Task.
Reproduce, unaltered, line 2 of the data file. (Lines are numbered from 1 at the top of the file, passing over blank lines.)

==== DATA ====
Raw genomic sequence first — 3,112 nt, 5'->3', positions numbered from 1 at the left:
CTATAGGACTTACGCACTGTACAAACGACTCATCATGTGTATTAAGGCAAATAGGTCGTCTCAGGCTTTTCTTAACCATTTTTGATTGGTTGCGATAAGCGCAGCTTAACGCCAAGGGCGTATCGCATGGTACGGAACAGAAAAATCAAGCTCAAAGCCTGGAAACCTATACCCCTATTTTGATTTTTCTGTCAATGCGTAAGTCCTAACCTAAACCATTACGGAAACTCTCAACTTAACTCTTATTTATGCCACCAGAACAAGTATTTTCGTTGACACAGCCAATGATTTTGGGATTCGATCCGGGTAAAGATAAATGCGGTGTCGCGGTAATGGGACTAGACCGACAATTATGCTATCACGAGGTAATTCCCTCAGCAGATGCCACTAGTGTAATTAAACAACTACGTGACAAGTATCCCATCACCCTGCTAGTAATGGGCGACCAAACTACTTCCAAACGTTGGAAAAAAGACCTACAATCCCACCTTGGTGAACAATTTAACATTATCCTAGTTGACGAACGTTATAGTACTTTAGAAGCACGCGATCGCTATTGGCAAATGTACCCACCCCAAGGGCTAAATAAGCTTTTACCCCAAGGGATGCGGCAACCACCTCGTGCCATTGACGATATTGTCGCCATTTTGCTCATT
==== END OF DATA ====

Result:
CTATAGGACTTACGCACTGTACAAACGACTCATCATGTGTATTAAGGCAAATAGGTCGTCTCAGGCTTTTCTTAACCATTTTTGATTGGTTGCGATAAGCGCAGCTTAACGCCAAGGGCGTATCGCATGGTACGGAACAGAAAAATCAAGCTCAAAGCCTGGAAACCTATACCCCTATTTTGATTTTTCTGTCAATGCGTAAGTCCTAACCTAAACCATTACGGAAACTCTCAACTTAACTCTTATTTATGCCACCAGAACAAGTATTTTCGTTGACACAGCCAATGATTTTGGGATTCGATCCGGGTAAAGATAAATGCGGTGTCGCGGTAATGGGACTAGACCGACAATTATGCTATCACGAGGTAATTCCCTCAGCAGATGCCACTAGTGTAATTAAACAACTACGTGACAAGTATCCCATCACCCTGCTAGTAATGGGCGACCAAACTACTTCCAAACGTTGGAAAAAAGACCTACAATCCCACCTTGGTGAACAATTTAACATTATCCTAGTTGACGAACGTTATAGTACTTTAGAAGCACGCGATCGCTATTGGCAAATGTACCCACCCCAAGGGCTAAATAAGCTTTTACCCCAAGGGATGCGGCAACCACCTCGTGCCATTGACGATATTGTCGCCATTTTGCTCATT